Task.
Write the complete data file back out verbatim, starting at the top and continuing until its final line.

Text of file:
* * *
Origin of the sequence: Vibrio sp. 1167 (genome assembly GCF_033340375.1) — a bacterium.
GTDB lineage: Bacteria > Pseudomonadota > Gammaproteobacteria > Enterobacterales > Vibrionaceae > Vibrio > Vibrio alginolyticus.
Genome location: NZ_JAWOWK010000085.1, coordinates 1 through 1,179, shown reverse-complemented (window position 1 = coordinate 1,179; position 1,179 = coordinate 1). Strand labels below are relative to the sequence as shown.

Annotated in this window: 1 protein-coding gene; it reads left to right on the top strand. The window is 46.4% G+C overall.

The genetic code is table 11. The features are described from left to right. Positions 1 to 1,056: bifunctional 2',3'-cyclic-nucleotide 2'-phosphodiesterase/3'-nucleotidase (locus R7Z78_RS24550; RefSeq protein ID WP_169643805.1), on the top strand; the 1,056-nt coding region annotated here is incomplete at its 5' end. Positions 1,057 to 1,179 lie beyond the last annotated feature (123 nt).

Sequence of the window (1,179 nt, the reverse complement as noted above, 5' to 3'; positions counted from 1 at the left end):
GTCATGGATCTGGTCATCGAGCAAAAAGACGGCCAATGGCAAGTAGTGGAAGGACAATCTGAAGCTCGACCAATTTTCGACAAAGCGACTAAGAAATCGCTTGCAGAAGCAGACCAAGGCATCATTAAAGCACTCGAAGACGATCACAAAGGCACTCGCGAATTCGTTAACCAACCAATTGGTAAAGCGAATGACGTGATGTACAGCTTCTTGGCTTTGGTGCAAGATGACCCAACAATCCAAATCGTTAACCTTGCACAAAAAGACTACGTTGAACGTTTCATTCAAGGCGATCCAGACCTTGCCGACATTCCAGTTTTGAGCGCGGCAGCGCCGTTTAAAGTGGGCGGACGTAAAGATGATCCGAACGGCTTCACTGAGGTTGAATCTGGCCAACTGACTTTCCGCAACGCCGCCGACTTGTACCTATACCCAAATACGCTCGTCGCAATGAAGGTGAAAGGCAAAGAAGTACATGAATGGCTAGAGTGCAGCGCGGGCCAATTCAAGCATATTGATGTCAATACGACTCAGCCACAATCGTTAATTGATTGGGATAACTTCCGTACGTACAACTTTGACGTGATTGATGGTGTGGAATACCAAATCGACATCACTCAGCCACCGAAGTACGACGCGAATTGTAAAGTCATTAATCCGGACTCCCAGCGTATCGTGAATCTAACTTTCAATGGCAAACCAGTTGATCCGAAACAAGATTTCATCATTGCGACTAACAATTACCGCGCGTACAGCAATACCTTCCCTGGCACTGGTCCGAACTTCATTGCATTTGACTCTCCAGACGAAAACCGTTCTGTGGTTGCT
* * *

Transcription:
Origin of the sequence: Vibrio sp. 1167 (genome assembly GCF_033340375.1) — a bacterium.
GTDB lineage: Bacteria > Pseudomonadota > Gammaproteobacteria > Enterobacterales > Vibrionaceae > Vibrio > Vibrio alginolyticus.
Genome location: NZ_JAWOWK010000085.1, coordinates 1 through 1,179, shown reverse-complemented (window position 1 = coordinate 1,179; position 1,179 = coordinate 1). Strand labels below are relative to the sequence as shown.

Annotated in this window: 1 protein-coding gene; it reads left to right on the top strand. The window is 46.4% G+C overall.

The genetic code is table 11. The features are described from left to right. Positions 1 to 1,056: bifunctional 2',3'-cyclic-nucleotide 2'-phosphodiesterase/3'-nucleotidase (locus R7Z78_RS24550; RefSeq protein ID WP_169643805.1), on the top strand; the 1,056-nt coding region annotated here is incomplete at its 5' end. Positions 1,057 to 1,179 lie beyond the last annotated feature (123 nt).

Sequence of the window (1,179 nt, the reverse complement as noted above, 5' to 3'; positions counted from 1 at the left end):
GTCATGGATCTGGTCATCGAGCAAAAAGACGGCCAATGGCAAGTAGTGGAAGGACAATCTGAAGCTCGACCAATTTTCGACAAAGCGACTAAGAAATCGCTTGCAGAAGCAGACCAAGGCATCATTAAAGCACTCGAAGACGATCACAAAGGCACTCGCGAATTCGTTAACCAACCAATTGGTAAAGCGAATGACGTGATGTACAGCTTCTTGGCTTTGGTGCAAGATGACCCAACAATCCAAATCGTTAACCTTGCACAAAAAGACTACGTTGAACGTTTCATTCAAGGCGATCCAGACCTTGCCGACATTCCAGTTTTGAGCGCGGCAGCGCCGTTTAAAGTGGGCGGACGTAAAGATGATCCGAACGGCTTCACTGAGGTTGAATCTGGCCAACTGACTTTCCGCAACGCCGCCGACTTGTACCTATACCCAAATACGCTCGTCGCAATGAAGGTGAAAGGCAAAGAAGTACATGAATGGCTAGAGTGCAGCGCGGGCCAATTCAAGCATATTGATGTCAATACGACTCAGCCACAATCGTTAATTGATTGGGATAACTTCCGTACGTACAACTTTGACGTGATTGATGGTGTGGAATACCAAATCGACATCACTCAGCCACCGAAGTACGACGCGAATTGTAAAGTCATTAATCCGGACTCCCAGCGTATCGTGAATCTAACTTTCAATGGCAAACCAGTTGATCCGAAACAAGATTTCATCATTGCGACTAACAATTACCGCGCGTACAGCAATACCTTCCCTGGCACTGGTCCGAACTTCATTGCATTTGACTCTCCAGACGAAAACCGTTCTGTGGTTGCT